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Protea and Leucodendron in Houston

Posted by Conroe_Joe 8b (My Page) on
Mon, Aug 11, 03 at 20:35

A while back I purchased seeds of Leucodendron album, L. saliginum, Protea exima, P. mundii, P. nerifolia, and P. repens from Fine Bush People in Africa ( Seeds from most of the species germinated eventually (winter, cool weather germination). Some had a low percent of germination, but nonetheless seemed viable. Likely they can germinate another year if I keep the effort going.

I recommend the nursery because they let you choose how many seeds you want, and then you pay about ten cents per seed. The seeds seemed to be quite alive and viable; low germination is to be expected for seeds of some wild shrubs.

I had high hopes for the species listed above, they have reputations as being somewhat easy, at least by comparison with others in the two genera.

I now have only two plants of P. repens left. As summer came on, with the heat and first round of rains, I lost about one quarter of whatever germinated. Then, when I moved them to larger pots, I lost another fraction. I continually applied captan after every rain or transplant, and it did seem to help (but not much).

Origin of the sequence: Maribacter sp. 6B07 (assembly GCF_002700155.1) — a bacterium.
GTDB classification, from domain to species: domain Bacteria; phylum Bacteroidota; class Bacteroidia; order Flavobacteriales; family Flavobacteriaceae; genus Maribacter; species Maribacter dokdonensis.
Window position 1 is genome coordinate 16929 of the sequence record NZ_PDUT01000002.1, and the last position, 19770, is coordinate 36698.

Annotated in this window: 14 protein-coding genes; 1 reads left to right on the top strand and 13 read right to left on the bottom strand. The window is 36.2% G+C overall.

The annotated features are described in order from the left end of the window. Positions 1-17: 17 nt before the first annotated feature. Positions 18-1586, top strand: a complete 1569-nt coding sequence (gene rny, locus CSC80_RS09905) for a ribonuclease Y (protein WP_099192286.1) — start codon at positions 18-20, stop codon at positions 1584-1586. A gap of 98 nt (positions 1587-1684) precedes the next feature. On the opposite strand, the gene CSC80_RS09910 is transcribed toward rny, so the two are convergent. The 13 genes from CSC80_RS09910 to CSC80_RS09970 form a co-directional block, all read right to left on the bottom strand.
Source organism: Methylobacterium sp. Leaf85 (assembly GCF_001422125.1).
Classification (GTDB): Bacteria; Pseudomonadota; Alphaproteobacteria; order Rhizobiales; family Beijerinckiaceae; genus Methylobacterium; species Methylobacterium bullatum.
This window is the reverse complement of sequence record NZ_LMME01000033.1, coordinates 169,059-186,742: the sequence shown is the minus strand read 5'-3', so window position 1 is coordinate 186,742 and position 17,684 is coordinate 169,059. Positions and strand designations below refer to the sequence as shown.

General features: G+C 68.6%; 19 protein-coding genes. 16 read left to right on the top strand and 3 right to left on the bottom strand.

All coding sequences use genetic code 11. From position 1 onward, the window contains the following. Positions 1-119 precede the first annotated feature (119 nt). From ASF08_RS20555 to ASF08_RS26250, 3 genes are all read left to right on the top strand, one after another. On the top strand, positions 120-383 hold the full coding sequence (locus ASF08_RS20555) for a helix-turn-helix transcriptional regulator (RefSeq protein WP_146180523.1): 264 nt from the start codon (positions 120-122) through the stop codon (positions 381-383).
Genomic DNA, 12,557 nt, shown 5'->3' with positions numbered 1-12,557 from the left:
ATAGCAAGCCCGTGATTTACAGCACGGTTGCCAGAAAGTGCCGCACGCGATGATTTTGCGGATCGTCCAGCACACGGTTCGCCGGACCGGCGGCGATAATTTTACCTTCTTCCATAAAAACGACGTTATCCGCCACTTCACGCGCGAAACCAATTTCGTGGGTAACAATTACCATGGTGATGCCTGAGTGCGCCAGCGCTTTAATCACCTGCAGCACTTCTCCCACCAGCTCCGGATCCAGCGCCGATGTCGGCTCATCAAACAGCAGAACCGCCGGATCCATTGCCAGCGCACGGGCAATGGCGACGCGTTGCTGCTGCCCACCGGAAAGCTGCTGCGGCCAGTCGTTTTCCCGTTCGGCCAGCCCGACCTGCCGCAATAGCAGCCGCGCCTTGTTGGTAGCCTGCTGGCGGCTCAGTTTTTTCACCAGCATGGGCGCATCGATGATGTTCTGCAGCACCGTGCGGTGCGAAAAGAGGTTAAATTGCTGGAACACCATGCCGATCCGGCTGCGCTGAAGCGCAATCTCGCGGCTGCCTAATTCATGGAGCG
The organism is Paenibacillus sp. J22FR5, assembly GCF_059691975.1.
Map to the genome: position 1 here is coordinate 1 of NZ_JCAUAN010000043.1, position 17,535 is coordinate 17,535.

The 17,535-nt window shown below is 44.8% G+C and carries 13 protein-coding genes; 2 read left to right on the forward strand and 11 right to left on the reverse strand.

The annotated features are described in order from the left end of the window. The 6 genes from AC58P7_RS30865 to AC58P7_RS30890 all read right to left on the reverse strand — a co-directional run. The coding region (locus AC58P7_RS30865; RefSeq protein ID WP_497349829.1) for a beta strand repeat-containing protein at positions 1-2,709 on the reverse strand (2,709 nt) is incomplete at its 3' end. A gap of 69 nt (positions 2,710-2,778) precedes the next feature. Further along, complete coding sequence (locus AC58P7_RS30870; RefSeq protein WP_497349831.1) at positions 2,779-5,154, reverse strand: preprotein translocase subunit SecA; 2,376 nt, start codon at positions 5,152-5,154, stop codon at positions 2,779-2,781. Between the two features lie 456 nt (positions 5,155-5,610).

Lately, weve been over 100 F, with rain in mid-July and again the past 2 days. Everything has died but the two P. repens plants, they are about six inches tall. My goal is to grow them outdoors, it is certainly not too cold for them here. Cross your fingers.


Here is a link that might be useful: Fine Bush People

Follow-Up Postings:

RE: Protea and Leucodendron in Houston

Thanks for sharing your experience. RJ

RE: Protea and Leucodendron in Houston


Brave of you to try these. I have been experimenting with protea from seed for some time. It's true that some seem to damp off the minute temperatures get high. But I think there is some variability, this year I have had a Protea subvestita seeding survive so far. Even though this summer in DC wasn't very hot, it was still much hotter and more humid than the alpine habitat of that species, which is probably something like 72/52f in the summer. Based on my analysis of the various summer rainful species, and my general experience growing SA plants, I'd also recommend you try Protea caffra, gazensis and simplex. But these, unlike P. repens, are summer-rainfall species and would be helped by building a winter rain shield if your area has heavy winter rains.
Remember that phosphorus containing fertilizer will kill them, you probably already have read that but it's easy to be fertilizing a nursery tray and accidentally keep pouring.

Good luck!

RE: Protea and Leucodendron in Houston

Found a new site that may be of interest.. called Protea Atlas Project. Link below

Here is a link that might be useful: Protea Atlas Project

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